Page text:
[0020]FIG. 4(a) is a top view of an alternate embodiment of a soft tissue securing anchor according to the present invention.

[0021]FIG. 4(b) is a side view of the sort tissue securing anchor of FIG. 4(a).

[0022]FIG. 5(a) is a top view of an alternate embodiment of a soft tissue securing anchor according to the present invention.

[0023]FIG. 5(b) is a side view of the soft tissue securing anchor of FIG. 5(a).

[0024]FIG. 6(a) is a top view of an alternate embodiment of a soft tissue securing anchor according to the present invention.

[0025]FIG. 6(b) is a side view of the soft tissue securing anchor of FIG. 6(a).

DETAILED DESCRIPTION OF THE PREFERRED EMBODIMENT(S)

[0026] Referring to FIG. 1, soft tissue securing anchor 10 includes head 11 and securing end 18. Securing end 18 may include any conventional means of securing a suture anchor into bone such as threads, barbs, fingers, toggle or molly bolts, and rivets. Suture anchor 10 may be secured into bone by any conventional means such as the application of torque or press-fit. The currently preferred embodiment of the present invention is a threaded, self tapping screw having a shoulder 50 which delineates head 11 from shank 17, Shoulder 50 provides a visual and physical indication to the surgeon to stop inserting soft tissue securing anchor 10 when shoulder 50 contacts bone 14. The size of shoulder 50 and the shape of head 11 are selected to permit access by surgical needle to both Upper and lower apertures such as upper aperture 34 and lower aperture 32. Raising lower aperture 32 above bone 14 permits easy access to lower aperture 32. Head 11 may include a means for accommodating a drive tool such as a shaped head, tabs, flanges, channels, or one or more drive sockets such as drive socket 12 for securing anchor 10. A shaped head or drive socket such as drive socket 12 may be any conventional configuration compatible with surgical drive tools such as slotted, star, square, hex or alien shaped. Upper surface 16 of head 11 may be flat, convex or other conventional screw shape as shown in FIG. 2.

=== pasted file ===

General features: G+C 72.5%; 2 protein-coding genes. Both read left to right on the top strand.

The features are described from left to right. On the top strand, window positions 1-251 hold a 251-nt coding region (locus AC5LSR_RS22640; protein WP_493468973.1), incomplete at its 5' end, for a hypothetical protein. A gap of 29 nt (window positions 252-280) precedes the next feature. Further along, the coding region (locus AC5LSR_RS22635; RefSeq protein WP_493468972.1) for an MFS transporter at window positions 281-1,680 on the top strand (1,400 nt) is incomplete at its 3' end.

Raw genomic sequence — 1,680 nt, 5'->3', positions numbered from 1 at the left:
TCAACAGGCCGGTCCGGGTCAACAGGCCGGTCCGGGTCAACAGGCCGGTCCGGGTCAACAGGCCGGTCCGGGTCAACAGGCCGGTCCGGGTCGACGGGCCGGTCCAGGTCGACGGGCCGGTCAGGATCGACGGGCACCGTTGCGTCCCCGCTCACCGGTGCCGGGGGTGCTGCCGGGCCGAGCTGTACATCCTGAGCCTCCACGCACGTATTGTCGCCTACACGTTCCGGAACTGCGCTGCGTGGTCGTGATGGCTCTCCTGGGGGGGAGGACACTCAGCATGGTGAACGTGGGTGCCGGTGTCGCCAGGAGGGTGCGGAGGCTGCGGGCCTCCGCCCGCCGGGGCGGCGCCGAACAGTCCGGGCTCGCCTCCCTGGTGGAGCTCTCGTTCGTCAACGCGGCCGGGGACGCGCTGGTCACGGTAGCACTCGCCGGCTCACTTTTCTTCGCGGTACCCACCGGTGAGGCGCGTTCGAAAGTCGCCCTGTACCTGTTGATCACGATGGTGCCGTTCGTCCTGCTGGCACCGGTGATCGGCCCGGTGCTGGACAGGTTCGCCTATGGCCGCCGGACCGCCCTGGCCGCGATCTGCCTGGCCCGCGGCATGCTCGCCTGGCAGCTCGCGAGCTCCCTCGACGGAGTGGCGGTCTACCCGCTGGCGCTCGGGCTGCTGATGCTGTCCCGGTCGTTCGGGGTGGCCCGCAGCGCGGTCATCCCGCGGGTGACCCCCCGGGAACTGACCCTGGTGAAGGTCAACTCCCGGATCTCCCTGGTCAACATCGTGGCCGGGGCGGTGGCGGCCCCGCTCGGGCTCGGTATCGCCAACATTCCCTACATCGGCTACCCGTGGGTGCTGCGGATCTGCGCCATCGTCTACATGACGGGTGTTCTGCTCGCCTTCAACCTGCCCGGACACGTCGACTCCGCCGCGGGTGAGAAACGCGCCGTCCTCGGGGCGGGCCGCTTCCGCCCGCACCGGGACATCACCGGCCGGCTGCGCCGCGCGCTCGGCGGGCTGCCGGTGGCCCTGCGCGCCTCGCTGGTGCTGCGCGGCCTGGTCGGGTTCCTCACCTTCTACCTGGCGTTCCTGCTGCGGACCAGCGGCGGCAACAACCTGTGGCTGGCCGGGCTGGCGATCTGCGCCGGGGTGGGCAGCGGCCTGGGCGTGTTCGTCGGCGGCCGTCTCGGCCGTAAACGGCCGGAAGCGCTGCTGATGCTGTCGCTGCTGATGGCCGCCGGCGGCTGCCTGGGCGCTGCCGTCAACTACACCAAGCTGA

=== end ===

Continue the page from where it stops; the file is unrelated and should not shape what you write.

[0027] In accordance with one aspect of the present invention, lower surface 20 of head 11 may describe an angle A1 between 90 and 150 from long axis 22. The angle of lower surface 20 may be determined by a surgeon's choice of needle and suture for a particular application. In the currently preferred embodiment of the present invention, the angle of lower surface 20 for a soft tissue securing anchor appropriate for cranial cosmetic surgery is about 40-50 from long axis 22.

[0028] Referring now to both FIGS. 1 and 3, soft tissue securing anchor 10 includes anchor points 24, 26, 28 and 30. Each anchor point has an upper aperture and a lower aperture. Anchor hole 36 includes upper aperture 34 and lower aperture 32. Anchor holes 25, 29, 36 and 46 may be inclined at an angle A2 (or A3 of FIG. 5B) between 0 and 75 from long axis 22. The angle of inclination, the diameter of the anchor holes, and the shape of head 11 are selected to accommodate the surgical task and a surgeon's choice of needle. The object is to secure the anchor, leaving sufficient space between lower aperture 32 and bone 14 for the surgeon to easily secure suture through the anchor holes such as anchor hole 36. In a preferred embodiment of the present invention, soft tissue securing anchor 10 is appropriate for cranial cosmetic surgery and anchor holes 25, 29, 36 and 46 are inclined in the range of about 35-50 from long axis 22.